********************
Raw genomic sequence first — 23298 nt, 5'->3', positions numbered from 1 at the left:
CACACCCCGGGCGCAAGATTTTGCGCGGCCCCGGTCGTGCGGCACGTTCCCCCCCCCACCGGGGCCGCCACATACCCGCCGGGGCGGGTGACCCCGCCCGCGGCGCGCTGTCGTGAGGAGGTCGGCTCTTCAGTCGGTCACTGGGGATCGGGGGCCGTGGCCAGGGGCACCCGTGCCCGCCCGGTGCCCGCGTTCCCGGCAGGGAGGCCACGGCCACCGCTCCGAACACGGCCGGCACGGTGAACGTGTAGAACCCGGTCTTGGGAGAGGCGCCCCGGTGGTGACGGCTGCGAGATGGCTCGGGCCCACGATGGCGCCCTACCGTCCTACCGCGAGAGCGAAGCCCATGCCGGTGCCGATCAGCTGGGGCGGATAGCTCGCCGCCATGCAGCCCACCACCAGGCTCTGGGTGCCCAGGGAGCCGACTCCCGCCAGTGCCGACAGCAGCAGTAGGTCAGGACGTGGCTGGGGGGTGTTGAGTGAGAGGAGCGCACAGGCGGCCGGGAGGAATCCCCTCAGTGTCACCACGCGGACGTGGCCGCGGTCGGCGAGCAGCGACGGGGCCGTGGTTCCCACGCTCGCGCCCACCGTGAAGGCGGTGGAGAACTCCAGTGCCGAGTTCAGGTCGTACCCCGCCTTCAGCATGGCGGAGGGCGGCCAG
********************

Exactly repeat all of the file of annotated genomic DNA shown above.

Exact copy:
Raw genomic sequence first — 23298 nt, 5'->3', positions numbered from 1 at the left:
CACACCCCGGGCGCAAGATTTTGCGCGGCCCCGGTCGTGCGGCACGTTCCCCCCCCCACCGGGGCCGCCACATACCCGCCGGGGCGGGTGACCCCGCCCGCGGCGCGCTGTCGTGAGGAGGTCGGCTCTTCAGTCGGTCACTGGGGATCGGGGGCCGTGGCCAGGGGCACCCGTGCCCGCCCGGTGCCCGCGTTCCCGGCAGGGAGGCCACGGCCACCGCTCCGAACACGGCCGGCACGGTGAACGTGTAGAACCCGGTCTTGGGAGAGGCGCCCCGGTGGTGACGGCTGCGAGATGGCTCGGGCCCACGATGGCGCCCTACCGTCCTACCGCGAGAGCGAAGCCCATGCCGGTGCCGATCAGCTGGGGCGGATAGCTCGCCGCCATGCAGCCCACCACCAGGCTCTGGGTGCCCAGGGAGCCGACTCCCGCCAGTGCCGACAGCAGCAGTAGGTCAGGACGTGGCTGGGGGGTGTTGAGTGAGAGGAGCGCACAGGCGGCCGGGAGGAATCCCCTCAGTGTCACCACGCGGACGTGGCCGCGGTCGGCGAGCAGCGACGGGGCCGTGGTTCCCACGCTCGCGCCCACCGTGAAGGCGGTGGAGAACTCCAGTGCCGAGTTCAGGTCGTACCCCGCCTTCAGCATGGCGGAGGGCGGCCAG